Electric vehicles are becoming more popular and will soon be the future of transportation- yet some people are still reluctant to make the switch. We know it can be a bit intimidating driving an electric car for the first time, especially if you’re already familiar with internal combustion engine (ICE) vehicles. This is why we’re here to teach you the basics – from how electric cars work, to how they drive and charge.
How does an electric car work?
Let’s start with the basics: before you hop into your EV, it might be helpful to understand how it works.
As opposed to the hundreds of parts in a traditional engine, fully electric cars only need two components: a motor (or two for four-wheel drive EVs) to turn the wheels, and a battery pack that powers the motor(s), which is usually placed under the floor of the car.
Electric cars use regenerative braking which converts kinetic energy from slowing down into electricity to add charge to the battery. You will feel the car slowing down when you lift your foot off the accelerator (similar to engine braking in an ICE car).
Driving an electric car
The technology in an EV might seem intimidating at first, but it’s easy to get used to. Most electric cars have wireless keys that just need to be inside the vehicle for you to start the car; as long as the key is present, you can start the car by simply pressing the START/STOP button which is usually located to the right of the steering wheel.
Driving an electric car is like driving an automatic, with the same 4 gears you may already be familiar with (Park, Reverse, Neutral, Drive) – once the car is in “Drive”, you don’t need to worry about a clutch pedal or changing gears. Not only are EVs smoother to drive than ICE cars, but their electric motors provide instant torque leading to quick acceleration.
Charging an electric car
When it comes to range, there are plenty of EVs that can go over 200 miles on a single charge. Even the ones with a smaller battery no longer pose a reason for concern, with over 34,000 public charging points now available in the UK. EV charging apps make it easy to find available charging points near you, where you can choose the speed of the charger and connector type. If you’re unsure about what all of this means, you can read our blog about charging where we explain the different types of chargers and connectors.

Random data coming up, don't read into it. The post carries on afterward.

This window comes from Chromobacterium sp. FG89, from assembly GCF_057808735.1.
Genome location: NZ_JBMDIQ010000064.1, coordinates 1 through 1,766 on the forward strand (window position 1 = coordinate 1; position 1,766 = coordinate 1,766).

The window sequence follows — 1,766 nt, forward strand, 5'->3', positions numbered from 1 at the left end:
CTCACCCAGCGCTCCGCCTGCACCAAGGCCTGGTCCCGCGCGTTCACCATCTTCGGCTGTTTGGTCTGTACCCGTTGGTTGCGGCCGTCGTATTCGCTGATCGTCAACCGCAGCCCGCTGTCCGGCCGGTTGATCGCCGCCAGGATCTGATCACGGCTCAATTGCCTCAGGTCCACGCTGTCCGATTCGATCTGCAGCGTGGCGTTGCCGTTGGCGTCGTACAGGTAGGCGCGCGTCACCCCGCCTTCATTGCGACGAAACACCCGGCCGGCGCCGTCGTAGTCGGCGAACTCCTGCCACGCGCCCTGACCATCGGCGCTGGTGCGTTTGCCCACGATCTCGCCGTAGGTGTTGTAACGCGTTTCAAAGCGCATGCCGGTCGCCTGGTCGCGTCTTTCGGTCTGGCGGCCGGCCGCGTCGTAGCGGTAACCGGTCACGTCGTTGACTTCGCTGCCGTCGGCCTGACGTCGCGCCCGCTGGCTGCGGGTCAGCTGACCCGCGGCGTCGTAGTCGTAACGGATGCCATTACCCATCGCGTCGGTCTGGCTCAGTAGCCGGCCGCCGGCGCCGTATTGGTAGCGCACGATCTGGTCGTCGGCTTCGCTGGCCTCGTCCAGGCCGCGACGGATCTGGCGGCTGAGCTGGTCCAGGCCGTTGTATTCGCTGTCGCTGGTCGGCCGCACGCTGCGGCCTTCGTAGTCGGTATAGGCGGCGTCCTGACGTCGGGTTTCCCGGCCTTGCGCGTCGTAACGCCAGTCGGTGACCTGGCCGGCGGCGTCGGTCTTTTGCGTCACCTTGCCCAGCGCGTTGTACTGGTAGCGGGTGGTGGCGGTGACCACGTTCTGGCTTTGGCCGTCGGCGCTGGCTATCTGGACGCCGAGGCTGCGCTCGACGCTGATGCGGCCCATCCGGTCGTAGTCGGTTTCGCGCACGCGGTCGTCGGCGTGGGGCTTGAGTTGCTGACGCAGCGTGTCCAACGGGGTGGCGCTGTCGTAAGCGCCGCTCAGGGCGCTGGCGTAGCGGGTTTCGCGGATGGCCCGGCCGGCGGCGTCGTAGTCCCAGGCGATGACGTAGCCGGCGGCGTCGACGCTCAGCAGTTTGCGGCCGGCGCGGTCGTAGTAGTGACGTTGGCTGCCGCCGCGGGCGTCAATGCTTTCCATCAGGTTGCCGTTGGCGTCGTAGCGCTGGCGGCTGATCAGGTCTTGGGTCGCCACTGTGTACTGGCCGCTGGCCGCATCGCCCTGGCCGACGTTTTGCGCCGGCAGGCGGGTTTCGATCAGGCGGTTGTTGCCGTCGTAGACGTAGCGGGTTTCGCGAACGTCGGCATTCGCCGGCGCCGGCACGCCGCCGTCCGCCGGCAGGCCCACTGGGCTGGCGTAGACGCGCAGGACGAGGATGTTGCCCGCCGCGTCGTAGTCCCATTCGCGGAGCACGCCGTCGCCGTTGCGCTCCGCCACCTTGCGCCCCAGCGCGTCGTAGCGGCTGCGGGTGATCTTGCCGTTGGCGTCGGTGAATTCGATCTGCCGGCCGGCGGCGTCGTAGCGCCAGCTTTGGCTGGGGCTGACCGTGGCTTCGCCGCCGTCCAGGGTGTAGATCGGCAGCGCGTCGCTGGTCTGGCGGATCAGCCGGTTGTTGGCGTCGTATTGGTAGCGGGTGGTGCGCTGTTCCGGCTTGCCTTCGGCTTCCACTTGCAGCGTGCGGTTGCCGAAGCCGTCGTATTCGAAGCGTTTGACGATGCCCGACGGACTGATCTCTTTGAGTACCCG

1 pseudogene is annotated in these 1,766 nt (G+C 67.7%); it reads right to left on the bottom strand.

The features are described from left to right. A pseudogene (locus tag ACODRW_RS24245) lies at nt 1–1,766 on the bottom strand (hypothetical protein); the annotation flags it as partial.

Did we mention that you can also charge your car for free? Some supermarket, workplace and hotel car parks have free public charging points- just keep in mind that they might have some restrictions, such as only being for customers or only being able to charge for a limited amount of time.
Many people still think EVs are ridiculously expensive or ineffective when it comes to range, but with materials becoming more accessible, they have greatly reduced in price over the years. Models like the Fiat 500, Nissan Leaf and Renault Zoe are examples of EVs that cost under £30k brand new, with second-hand ones dipping below 20k.
An increasingly popular choice for driving an electric car is a subscription (where insurance, maintenance and breakdown cover are included in the monthly price)- for example, the cheapest car EZOO offers is only £275/month and the only thing you would need to do is charge it. You can browse our available vehicles here. A subscription makes electric cars more accessible and offers the flexibility of swapping the car as opposed to committing to a long-term lease; this is especially beneficial as technology advances and new models are developed!
Driving an electric car can save you money in the long run. Not only is electricity cheaper than petrol or diesel, but even servicing costs less due to EVs having fewer moving parts than their ICE counterparts. They are also exempt from congestion fees and road tax, so switching to an electric vehicle will benefit you, as well as the environment.